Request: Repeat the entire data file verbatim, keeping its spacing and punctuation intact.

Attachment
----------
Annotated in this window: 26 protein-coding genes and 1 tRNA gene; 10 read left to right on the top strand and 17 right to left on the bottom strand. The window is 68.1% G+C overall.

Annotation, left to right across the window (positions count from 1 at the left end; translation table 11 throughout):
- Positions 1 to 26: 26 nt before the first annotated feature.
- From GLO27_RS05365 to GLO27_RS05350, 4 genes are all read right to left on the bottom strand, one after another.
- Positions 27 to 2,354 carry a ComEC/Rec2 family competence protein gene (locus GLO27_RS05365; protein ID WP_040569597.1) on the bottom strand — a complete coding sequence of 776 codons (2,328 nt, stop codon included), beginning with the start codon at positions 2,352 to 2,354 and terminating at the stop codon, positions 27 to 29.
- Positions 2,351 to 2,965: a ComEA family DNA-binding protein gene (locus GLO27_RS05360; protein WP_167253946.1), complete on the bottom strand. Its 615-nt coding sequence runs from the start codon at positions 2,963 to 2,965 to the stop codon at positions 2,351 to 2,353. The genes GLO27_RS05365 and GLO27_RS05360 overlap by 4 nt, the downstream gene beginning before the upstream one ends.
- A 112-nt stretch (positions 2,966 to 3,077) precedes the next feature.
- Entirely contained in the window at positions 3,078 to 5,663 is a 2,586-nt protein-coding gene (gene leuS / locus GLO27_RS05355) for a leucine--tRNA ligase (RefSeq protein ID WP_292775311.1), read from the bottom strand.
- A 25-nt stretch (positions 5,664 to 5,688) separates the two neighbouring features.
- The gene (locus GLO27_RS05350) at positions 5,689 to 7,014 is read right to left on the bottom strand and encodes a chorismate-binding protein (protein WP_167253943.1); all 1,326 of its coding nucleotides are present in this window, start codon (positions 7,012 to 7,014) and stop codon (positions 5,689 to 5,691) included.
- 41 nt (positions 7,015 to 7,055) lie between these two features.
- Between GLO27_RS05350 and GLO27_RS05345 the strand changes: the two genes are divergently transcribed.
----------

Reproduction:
Annotated in this window: 26 protein-coding genes and 1 tRNA gene; 10 read left to right on the top strand and 17 right to left on the bottom strand. The window is 68.1% G+C overall.

Annotation, left to right across the window (positions count from 1 at the left end; translation table 11 throughout):
- Positions 1 to 26: 26 nt before the first annotated feature.
- From GLO27_RS05365 to GLO27_RS05350, 4 genes are all read right to left on the bottom strand, one after another.
- Positions 27 to 2,354 carry a ComEC/Rec2 family competence protein gene (locus GLO27_RS05365; protein ID WP_040569597.1) on the bottom strand — a complete coding sequence of 776 codons (2,328 nt, stop codon included), beginning with the start codon at positions 2,352 to 2,354 and terminating at the stop codon, positions 27 to 29.
- Positions 2,351 to 2,965: a ComEA family DNA-binding protein gene (locus GLO27_RS05360; protein WP_167253946.1), complete on the bottom strand. Its 615-nt coding sequence runs from the start codon at positions 2,963 to 2,965 to the stop codon at positions 2,351 to 2,353. The genes GLO27_RS05365 and GLO27_RS05360 overlap by 4 nt, the downstream gene beginning before the upstream one ends.
- A 112-nt stretch (positions 2,966 to 3,077) precedes the next feature.
- Entirely contained in the window at positions 3,078 to 5,663 is a 2,586-nt protein-coding gene (gene leuS / locus GLO27_RS05355) for a leucine--tRNA ligase (RefSeq protein ID WP_292775311.1), read from the bottom strand.
- A 25-nt stretch (positions 5,664 to 5,688) separates the two neighbouring features.
- The gene (locus GLO27_RS05350) at positions 5,689 to 7,014 is read right to left on the bottom strand and encodes a chorismate-binding protein (protein WP_167253943.1); all 1,326 of its coding nucleotides are present in this window, start codon (positions 7,012 to 7,014) and stop codon (positions 5,689 to 5,691) included.
- 41 nt (positions 7,015 to 7,055) lie between these two features.
- Between GLO27_RS05350 and GLO27_RS05345 the strand changes: the two genes are divergently transcribed.